Now, the Takht was unattended. The gathering, which included the dauntless leaders like Bhai Kartar Singh Jhabbar and Bhai Teja Singh Bhuchar, resolved that the Takht should not remain unattended. The gathering selected a committee of 25 Sikhs to perform the services at the Takht. Bhai Teja Singh Bhuchar was appointed the Jathedar of this Jatha of 25 Sikhs. Since then the term Jathedar had become associated with the Akal Takht Sahib. (Sikh politicians and writers began using this term without understanding its meaning and implications.

This writer, too, accepted this term and used it in his book “The Akal Takht" published in 1980; but, rectified his mistake in the Punjabi edition, published from Oslo, Norway in 1986).

Up to October 12, 1920, Arur Singh was the Sarbrah (Manager) of the Akal Takht Sahib. He had been appointed by the British authorities. There is no concept of the Jathedar of the Akal Takht Sahib. Etymologically speaking, Jathedar means "the chief of a Jatha (band)". The Akal Takht Sahib is not a Jatha (a band). Hence the term Jathedar has nothing to do with the Akal Takht Sahib. Is there any other Officer of the Akal Takht Sahib ? The Akal Takht Sahib is the supreme seat of the Sikhs. It is the hub of Sikh polity. It is the central seat of the "Sikh Commonwealth". The decisions with regard to the issues concerning the Sikh Panth as a whole have always been taken by the Sikhs at the Akal Takht Sahib. During the eighteenth century, all the decisions of the Sikh Panth were resolved by the Sarbat Khalsa at the Akal Takht Sahib. In 1805, (Maharaja) Ranjit Singh stopped the gatherings of the Sarbat Khalsa at the Akal Takht Sahib. According to some writers Ranjit Singh did not want interference of the Sikh Commonwealth in the "secular" affairs of the state. This is wrong , as the decisions of the Akal Takht Sahib were applicable to the Sikhs only. In fact Ranjit Singh wanted to establish a personal empire; which he did.) The Akal Takht Sahib was again free on October 12, 1920. Still the term Jathedar was unknown to the Sikh history and Sikh philosophy.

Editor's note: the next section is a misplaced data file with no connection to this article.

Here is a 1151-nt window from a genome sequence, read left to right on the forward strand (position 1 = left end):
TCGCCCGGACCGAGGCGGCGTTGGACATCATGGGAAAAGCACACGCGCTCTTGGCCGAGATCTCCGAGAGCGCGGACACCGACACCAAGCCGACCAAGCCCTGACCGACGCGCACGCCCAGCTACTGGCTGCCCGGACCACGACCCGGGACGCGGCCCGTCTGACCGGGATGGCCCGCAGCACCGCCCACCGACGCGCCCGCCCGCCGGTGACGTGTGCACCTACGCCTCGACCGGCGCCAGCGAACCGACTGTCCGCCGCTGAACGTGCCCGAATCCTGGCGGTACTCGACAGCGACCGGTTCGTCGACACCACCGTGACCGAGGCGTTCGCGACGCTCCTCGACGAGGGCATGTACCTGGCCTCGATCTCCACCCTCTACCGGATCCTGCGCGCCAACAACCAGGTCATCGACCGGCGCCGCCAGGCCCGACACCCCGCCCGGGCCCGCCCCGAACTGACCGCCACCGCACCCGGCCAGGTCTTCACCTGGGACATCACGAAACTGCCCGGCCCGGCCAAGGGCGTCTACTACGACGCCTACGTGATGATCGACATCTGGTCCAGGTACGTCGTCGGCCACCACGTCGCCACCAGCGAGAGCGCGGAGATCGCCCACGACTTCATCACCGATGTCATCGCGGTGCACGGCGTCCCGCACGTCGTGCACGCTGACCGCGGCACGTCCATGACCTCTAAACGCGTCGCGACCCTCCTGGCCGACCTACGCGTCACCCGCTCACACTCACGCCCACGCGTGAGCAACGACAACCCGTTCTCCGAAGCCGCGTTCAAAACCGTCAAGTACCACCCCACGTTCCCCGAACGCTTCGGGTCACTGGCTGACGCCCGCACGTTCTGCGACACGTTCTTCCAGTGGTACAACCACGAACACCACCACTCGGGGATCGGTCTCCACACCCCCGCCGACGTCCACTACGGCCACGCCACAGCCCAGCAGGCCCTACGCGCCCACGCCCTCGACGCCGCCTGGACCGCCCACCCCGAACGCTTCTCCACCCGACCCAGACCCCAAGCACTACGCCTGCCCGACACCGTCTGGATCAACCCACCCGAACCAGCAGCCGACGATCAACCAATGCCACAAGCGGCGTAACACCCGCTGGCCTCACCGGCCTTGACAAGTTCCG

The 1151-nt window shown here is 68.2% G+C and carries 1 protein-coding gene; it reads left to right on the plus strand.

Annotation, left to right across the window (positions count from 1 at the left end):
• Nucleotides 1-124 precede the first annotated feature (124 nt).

During the eighteenth century the meetings of the Sarbat Khalsa were called by the Custodian of the Akal Takht Sahib. At that time, the Buddha Dal (the elderly Sikh Misl groups) was the caretaker of all the Sikh shrines at Amritsar, including the Akal Takht Sahib. Being the Custodians they used to call the gatherings of the Sarbat Khalsa (the Sikh Commonwealth).

It is interesting to note that the meeting of the Sarbat Khalsa gathering of November 15-16, 1920, which selected the first Shiromani Gurdwara Parbandhak Committee (SGPC), was called by Dr. Gurbax Singh, the Secretary of the Akal Takht Sahib. Towards the end of September the Secretary was the spokesman of the Akal Takht Sahib. Bhai Teja Singh Bhuchar, the Jathedar of the caretaker band of 25 Sikhs, was not the one who had called the Sarbat Khalsa gathering of November 15-16, 1920. So, the newfound term Jathedar is not older than 1920. There is no concept of the Jathedar-ship of the Akal Takht Sahib. However, there is the office of the Custodian of the Akal Takht Sahib. Sirdar Kapur Singh, National Professor of Sikhism, appointed by the Akal Takht Sahib, too told the same to the Sikh leaders but it fell flat on the simple minds (The Indian Express, Chandigarh, January 13, 1980). He used the term Sarbrah (Manager).